A bitterly divided Venezuela is Chavez' legacy

You may have seen the video of legislators punching each other in Caracas.  Normally, this is the kind of scene that inspires a Saturday Night Live segment.  However, no one is laughing down in Caracas.There is nothing hilarious about the tragedy unfolding down in Venezuela. 

The wonderful nation of Venezuela, a country known until recently for its kind people and amazing shortstops like Luis Aparicio and Omar Vizquel, is literally on the brink of a civil war.

It is the tragic consequence of Hugo Chavez' policies and the rhetoric of class warfare.

Venezuela's latest problems started in October when Hugo Chavez was reelected.  No one told the Venezuelan people that their leader was a dead man walking.  Soon after the election, Chavez hid in Cuba and all we got were vague cancer reports.

To make matters worse, no one has seen a video of Chavez' inaguaration.  We believe that he raised his hand but no one saw it.  Maybe it was the hand from The Adams Family taking the oath on behalf of Hugo Chavez.

My friends in Venezuela speak of a country collapsing from the corruption and arrogance of the Chavez era.  There are unfinished construction projects everywhere.  Crime is rampant.  Years of "class warfare" have made the gentle people of Venezuela hate each other in every way imaginable.  It is tragic, specially for those of us with Venezuelan friends who are watching their land fall apart in front of their eyes.

Last, but not least, the "Cubanization of Venezuela" is alive and well.  It's obvious that Cuba is calling the shots as The Washington Post told us:

"ANY DOUBT that new Venezuelan leader Nicolas Maduro is taking his cues from Cuba should have been dispelled by events over the weekend. As Mr. Maduro huddled with the Castro brothers in Havana and recommitted Venezuela to the heavy subsidies that keep the Cuban economy afloat, his functionaries back in Caracas made two announcements: first, that a promised audit of the questionable election that ratified Mr. Maduro as the successor to Hugo Chavez would be perfunctory, excluding the materials that the opposition says would show evidence of fraud; and second, that a 35-year-oldU.S. filmmaker arrested last week on ludicrous accusations of espionage had been criminally charged.

The dog-eared Castro playbook calls for distracting the public at times of crisis with crude anti-Americanism -- and taking hostages who can be used for leverage with Washington. For more than three years, Cuba has been holding Alan P. Gross, a Bethesda-based contractor for the U.S. Agency for International Development, on patently false espionage charges, in the hope that he can swapped for five confessed Cuban spies imprisoned or paroled in the United States."

A big mess in Venezuela.


You may have seen the video of legislators punching each other in Caracas.  Normally, this is the kind of scene that inspires a Saturday Night Live segment.  However, no one is laughing down in Caracas.There is nothing hilarious about the tragedy unfolding down in Venezuela.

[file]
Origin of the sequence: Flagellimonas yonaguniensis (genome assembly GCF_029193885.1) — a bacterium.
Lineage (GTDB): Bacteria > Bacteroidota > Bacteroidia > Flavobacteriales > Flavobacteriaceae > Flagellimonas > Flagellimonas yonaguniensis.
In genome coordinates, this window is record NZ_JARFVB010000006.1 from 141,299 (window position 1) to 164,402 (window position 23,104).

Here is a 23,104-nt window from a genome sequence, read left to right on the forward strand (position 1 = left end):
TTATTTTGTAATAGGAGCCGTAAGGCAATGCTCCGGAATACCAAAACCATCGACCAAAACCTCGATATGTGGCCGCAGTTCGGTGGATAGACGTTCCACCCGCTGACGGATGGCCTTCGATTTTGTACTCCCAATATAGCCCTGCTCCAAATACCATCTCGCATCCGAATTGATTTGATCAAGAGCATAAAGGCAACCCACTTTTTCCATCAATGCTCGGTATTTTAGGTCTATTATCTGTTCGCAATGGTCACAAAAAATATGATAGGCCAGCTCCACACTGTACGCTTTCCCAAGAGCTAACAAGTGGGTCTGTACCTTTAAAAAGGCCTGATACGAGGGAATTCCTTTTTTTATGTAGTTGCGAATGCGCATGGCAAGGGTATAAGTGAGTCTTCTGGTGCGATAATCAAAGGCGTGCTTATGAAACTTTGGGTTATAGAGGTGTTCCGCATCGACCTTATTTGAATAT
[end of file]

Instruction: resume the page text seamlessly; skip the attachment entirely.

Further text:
The wonderful nation of Venezuela, a country known until recently for its kind people and amazing shortstops like Luis Aparicio and Omar Vizquel, is literally on the brink of a civil war.

It is the tragic consequence of Hugo Chavez' policies and the rhetoric of class warfare.

Venezuela's latest problems started in October when Hugo Chavez was reelected.  No one told the Venezuelan people that their leader was a dead man walking.  Soon after the election, Chavez hid in Cuba and all we got were vague cancer reports.

To make matters worse, no one has seen a video of Chavez' inaguaration.  We believe that he raised his hand but no one saw it.  Maybe it was the hand from The Adams Family taking the oath on behalf of Hugo Chavez.

My friends in Venezuela speak of a country collapsing from the corruption and arrogance of the Chavez era.  There are unfinished construction projects everywhere.  Crime is rampant.  Years of "class warfare" have made the gentle people of Venezuela hate each other in every way imaginable.  It is tragic, specially for those of us with Venezuelan friends who are watching their land fall apart in front of their eyes.

Last, but not least, the "Cubanization of Venezuela" is alive and well.  It's obvious that Cuba is calling the shots as The Washington Post told us:

"ANY DOUBT that new Venezuelan leader Nicolas Maduro is taking his cues from Cuba should have been dispelled by events over the weekend. As Mr. Maduro huddled with the Castro brothers in Havana and recommitted Venezuela to the heavy subsidies that keep the Cuban economy afloat, his functionaries back in Caracas made two announcements: first, that a promised audit of the questionable election that ratified Mr. Maduro as the successor to Hugo Chavez would be perfunctory, excluding the materials that the opposition says would show evidence of fraud; and second, that a 35-year-oldU.S. filmmaker arrested last week on ludicrous accusations of espionage had been criminally charged.

The dog-eared Castro playbook calls for distracting the public at times of crisis with crude anti-Americanism -- and taking hostages who can be used for leverage with Washington. For more than three years, Cuba has been holding Alan P. Gross, a Bethesda-based contractor for the U.S. Agency for International Development, on patently false espionage charges, in the hope that he can swapped for five confessed Cuban spies imprisoned or paroled in the United States."

A big mess in Venezuela.


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